It saddens me that all the time and effort that was placed into this report may result in no change because the writing team chose to not include the most critical component, a funding source. This after the fallout from Washington Learns and a request from the Governor is inexcusable. Now, instead of skillful discussion we hear debate not on the merits of the proposed changes to basic education, but on whether they should even be discussed due to the funding omission. Thus far, I still find myself leaning towards finding the parts of the proposal around which all parties can find consensus as opposed to a flat no, this must go until the funding is decided.

I found the site that Kristin shared interesting in that the writers are questioning the stance taken by their Association, a situation that I share as mine has not endorsed it as referenced by John in his comment. The superintendents of our ESD have in fact sent a letter of support to legislators and are in the process of continued discussions on how to proceed. I don't recall a time when there has been this level of disagreement between WASA leadership and individual members. This has added to my dissonance because it is contributing to the forming of battle lines in Olympia that will serve no useful purpose.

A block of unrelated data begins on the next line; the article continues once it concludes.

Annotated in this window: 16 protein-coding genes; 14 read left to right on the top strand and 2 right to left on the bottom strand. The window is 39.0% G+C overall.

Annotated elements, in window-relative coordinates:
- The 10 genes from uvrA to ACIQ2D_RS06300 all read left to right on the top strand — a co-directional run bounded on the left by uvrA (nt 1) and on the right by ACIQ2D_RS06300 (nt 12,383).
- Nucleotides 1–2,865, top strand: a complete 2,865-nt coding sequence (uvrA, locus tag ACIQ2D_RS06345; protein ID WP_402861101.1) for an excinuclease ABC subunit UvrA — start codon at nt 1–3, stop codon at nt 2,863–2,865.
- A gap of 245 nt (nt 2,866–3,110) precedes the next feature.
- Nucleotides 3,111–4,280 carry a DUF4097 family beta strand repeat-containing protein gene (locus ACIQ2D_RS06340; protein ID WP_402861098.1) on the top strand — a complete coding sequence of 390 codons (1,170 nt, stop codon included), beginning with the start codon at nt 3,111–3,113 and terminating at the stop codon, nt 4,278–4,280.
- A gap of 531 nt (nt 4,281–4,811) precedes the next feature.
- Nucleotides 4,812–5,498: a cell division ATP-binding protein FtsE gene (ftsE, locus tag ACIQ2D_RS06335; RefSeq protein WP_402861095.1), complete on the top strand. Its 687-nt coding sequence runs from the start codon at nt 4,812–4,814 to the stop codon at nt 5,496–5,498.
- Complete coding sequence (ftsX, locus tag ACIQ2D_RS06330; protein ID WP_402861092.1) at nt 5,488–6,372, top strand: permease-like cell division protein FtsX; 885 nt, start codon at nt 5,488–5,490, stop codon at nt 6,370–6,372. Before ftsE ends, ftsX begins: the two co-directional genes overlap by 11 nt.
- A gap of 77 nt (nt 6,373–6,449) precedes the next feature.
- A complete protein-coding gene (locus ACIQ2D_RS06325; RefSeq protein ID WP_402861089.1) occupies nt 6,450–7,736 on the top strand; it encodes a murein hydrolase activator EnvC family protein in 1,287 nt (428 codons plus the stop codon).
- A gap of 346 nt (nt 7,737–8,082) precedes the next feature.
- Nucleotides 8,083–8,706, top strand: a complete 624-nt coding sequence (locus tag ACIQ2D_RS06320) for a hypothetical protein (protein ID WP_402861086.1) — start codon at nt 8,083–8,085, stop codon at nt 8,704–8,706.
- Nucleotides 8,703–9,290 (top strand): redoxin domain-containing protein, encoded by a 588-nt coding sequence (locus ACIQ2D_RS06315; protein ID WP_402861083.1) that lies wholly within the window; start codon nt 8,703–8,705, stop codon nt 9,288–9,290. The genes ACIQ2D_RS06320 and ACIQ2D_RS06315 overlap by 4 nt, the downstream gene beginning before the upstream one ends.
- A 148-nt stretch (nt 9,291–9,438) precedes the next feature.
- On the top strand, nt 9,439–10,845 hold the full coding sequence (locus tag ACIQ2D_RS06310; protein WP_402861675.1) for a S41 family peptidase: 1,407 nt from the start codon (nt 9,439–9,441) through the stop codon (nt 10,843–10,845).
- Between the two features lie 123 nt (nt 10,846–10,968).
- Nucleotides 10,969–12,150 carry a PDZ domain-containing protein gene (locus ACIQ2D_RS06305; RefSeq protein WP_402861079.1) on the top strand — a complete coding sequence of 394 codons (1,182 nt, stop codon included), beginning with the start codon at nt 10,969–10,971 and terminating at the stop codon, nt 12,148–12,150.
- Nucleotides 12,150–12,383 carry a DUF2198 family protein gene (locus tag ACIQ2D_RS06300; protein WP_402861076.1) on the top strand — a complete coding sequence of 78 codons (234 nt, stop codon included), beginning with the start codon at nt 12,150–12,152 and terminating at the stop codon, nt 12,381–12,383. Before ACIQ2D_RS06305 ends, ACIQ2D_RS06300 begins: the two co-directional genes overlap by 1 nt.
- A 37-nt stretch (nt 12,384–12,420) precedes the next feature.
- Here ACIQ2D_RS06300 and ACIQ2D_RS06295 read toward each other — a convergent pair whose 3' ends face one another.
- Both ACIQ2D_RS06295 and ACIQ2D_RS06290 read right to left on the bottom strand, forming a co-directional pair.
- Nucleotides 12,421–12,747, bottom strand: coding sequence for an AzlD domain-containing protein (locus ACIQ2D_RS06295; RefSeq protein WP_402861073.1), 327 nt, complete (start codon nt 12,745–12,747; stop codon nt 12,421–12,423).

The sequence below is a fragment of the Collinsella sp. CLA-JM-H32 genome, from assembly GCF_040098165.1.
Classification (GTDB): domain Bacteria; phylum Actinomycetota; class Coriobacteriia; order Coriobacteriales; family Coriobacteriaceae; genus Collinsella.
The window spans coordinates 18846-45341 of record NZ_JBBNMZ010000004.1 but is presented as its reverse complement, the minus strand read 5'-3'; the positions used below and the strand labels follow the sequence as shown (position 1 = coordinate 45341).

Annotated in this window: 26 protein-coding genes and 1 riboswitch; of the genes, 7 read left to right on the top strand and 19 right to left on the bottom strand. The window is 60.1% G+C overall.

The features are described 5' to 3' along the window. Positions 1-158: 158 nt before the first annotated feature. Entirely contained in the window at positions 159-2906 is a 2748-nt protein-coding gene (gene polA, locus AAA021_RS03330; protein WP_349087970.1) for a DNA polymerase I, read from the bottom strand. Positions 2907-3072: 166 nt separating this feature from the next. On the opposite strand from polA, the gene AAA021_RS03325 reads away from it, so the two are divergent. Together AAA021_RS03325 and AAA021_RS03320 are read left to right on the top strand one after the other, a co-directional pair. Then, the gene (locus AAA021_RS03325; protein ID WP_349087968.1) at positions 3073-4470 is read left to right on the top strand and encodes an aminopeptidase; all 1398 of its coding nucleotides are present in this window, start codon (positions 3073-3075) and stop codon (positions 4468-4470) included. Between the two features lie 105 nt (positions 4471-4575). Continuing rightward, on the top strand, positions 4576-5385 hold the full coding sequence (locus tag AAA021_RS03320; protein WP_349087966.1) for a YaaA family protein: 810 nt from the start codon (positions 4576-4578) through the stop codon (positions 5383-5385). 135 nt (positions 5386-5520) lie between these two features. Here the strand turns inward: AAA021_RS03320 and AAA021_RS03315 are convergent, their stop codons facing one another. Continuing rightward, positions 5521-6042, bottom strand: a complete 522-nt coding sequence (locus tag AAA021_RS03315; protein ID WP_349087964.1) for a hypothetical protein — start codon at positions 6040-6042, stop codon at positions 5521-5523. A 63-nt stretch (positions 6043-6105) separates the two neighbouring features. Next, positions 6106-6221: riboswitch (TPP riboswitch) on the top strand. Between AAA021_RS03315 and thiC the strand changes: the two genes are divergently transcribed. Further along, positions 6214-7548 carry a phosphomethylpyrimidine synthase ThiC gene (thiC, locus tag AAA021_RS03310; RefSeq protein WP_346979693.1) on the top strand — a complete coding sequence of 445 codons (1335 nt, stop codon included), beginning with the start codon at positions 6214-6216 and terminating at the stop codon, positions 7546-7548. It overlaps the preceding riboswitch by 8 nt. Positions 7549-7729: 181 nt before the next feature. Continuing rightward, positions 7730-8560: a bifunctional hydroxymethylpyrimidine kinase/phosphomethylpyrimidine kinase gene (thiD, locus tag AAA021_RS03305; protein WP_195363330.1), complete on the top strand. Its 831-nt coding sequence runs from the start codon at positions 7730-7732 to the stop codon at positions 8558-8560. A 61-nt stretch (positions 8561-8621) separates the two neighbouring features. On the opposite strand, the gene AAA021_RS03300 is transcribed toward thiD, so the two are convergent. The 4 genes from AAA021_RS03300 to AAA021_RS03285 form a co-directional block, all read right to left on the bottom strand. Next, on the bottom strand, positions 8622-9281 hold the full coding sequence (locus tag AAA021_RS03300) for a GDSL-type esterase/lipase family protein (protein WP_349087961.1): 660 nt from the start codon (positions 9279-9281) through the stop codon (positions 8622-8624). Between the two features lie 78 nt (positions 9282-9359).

I also agree with John that SB 5607 is worth a look as it speaks directly to the funding issue as I shared in my response to Scott's comment. Better coordination between these two efforts might have resulted in a product that all of us could have endorsed. But, that not being the case, how should I proceed? Do I continue to promote a search for common ground or do I join in the no discussion without funding group?

Sunday, February 8, 2009

Is this too much change?